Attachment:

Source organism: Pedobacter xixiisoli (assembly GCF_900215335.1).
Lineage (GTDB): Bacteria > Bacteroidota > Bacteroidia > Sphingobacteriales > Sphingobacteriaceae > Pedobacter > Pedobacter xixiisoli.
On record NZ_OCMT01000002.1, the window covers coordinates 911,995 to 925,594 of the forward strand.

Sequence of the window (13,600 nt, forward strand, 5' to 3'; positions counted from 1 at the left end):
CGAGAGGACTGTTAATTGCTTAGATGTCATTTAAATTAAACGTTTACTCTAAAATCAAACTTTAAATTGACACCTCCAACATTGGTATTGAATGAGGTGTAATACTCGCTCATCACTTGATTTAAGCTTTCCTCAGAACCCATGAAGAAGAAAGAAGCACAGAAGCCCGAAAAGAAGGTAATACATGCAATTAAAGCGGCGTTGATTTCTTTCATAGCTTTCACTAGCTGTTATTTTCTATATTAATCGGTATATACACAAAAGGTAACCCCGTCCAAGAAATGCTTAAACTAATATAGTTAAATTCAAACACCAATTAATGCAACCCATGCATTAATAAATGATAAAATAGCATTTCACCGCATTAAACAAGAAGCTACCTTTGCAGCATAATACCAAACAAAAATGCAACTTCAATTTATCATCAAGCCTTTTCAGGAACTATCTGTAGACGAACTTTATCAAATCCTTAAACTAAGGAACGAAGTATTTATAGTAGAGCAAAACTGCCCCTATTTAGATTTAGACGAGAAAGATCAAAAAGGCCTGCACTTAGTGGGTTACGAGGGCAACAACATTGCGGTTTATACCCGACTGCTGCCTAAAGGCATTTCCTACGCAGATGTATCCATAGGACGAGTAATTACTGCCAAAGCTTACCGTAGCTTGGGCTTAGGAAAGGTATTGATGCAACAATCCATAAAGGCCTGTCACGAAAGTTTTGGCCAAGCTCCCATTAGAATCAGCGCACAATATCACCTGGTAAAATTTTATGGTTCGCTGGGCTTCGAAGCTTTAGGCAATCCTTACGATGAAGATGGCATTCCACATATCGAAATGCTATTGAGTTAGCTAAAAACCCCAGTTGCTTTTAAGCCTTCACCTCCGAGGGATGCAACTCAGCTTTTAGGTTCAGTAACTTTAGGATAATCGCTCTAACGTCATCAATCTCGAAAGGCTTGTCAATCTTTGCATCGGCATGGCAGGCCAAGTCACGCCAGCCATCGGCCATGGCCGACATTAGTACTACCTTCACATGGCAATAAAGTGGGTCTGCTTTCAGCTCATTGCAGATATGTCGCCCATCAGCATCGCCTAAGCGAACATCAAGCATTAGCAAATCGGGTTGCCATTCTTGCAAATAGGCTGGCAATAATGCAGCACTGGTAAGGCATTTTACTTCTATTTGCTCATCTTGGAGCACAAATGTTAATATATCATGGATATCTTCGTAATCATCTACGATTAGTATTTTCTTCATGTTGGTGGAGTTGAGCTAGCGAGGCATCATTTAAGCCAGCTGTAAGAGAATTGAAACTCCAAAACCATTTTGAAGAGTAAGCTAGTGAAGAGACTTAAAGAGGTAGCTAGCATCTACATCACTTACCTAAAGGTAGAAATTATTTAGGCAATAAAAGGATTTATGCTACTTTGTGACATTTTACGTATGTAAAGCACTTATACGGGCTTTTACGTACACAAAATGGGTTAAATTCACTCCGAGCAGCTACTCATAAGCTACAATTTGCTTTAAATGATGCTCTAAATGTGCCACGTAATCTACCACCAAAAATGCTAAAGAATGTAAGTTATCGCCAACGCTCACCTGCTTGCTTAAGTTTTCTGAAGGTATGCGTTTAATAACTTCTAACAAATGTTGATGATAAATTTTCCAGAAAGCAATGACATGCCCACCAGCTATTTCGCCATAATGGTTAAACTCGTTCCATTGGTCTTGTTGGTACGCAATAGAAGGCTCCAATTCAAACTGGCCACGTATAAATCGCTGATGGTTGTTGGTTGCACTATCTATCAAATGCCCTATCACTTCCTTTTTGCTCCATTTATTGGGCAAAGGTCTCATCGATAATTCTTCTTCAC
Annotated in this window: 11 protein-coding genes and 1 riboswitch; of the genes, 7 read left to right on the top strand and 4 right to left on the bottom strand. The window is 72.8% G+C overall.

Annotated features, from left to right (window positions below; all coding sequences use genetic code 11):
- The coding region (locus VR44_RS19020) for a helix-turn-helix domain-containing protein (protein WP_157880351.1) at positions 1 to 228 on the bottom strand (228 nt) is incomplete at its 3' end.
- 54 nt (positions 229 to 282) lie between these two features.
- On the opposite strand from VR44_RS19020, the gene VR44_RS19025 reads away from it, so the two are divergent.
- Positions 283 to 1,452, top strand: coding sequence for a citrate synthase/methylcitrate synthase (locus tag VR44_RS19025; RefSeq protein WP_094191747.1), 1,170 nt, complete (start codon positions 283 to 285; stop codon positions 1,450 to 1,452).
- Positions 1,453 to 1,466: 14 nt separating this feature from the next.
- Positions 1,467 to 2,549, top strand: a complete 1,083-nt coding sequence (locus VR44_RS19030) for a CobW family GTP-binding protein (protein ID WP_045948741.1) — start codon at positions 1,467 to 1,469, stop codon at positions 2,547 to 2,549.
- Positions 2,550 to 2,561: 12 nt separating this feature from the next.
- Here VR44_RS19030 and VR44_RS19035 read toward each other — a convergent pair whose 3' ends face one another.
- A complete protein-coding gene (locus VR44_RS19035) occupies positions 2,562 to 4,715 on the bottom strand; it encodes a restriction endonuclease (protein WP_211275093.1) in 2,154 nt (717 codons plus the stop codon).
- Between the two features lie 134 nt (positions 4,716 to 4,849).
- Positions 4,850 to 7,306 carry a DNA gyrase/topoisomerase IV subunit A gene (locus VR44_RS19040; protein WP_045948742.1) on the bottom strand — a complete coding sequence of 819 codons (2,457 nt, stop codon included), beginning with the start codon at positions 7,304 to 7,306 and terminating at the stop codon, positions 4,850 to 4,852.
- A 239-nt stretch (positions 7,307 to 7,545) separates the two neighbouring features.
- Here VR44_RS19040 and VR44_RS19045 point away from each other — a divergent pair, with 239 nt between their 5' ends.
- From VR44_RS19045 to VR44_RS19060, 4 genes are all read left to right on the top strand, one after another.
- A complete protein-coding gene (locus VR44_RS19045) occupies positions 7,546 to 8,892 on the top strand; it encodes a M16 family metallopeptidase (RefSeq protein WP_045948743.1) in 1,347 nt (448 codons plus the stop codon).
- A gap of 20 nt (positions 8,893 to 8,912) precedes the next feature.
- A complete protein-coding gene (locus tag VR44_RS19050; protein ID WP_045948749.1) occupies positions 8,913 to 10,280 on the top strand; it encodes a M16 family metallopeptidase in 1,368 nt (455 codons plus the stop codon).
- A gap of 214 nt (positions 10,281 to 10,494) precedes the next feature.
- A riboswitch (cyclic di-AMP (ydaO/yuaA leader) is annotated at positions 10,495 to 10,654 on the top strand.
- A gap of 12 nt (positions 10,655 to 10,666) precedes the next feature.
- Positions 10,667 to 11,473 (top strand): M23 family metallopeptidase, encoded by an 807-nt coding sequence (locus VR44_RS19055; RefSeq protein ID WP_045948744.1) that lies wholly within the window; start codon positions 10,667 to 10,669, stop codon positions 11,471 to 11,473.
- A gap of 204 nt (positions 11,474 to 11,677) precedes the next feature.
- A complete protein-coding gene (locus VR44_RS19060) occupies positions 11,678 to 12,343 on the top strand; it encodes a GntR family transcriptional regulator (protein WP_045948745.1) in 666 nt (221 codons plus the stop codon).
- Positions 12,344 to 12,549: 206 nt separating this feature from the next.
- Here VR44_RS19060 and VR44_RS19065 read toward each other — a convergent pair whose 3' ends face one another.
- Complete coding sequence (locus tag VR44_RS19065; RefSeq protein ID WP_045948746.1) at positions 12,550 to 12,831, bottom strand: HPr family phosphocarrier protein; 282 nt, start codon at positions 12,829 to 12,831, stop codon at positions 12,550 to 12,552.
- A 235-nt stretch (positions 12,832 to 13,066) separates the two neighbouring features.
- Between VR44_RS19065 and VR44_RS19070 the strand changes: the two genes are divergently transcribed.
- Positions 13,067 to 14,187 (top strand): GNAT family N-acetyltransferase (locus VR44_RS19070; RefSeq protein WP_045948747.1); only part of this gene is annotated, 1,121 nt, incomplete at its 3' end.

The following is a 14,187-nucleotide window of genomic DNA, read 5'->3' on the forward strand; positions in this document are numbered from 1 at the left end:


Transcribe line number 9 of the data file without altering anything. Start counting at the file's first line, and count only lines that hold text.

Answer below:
- 54 nt (positions 229 to 282) lie between these two features.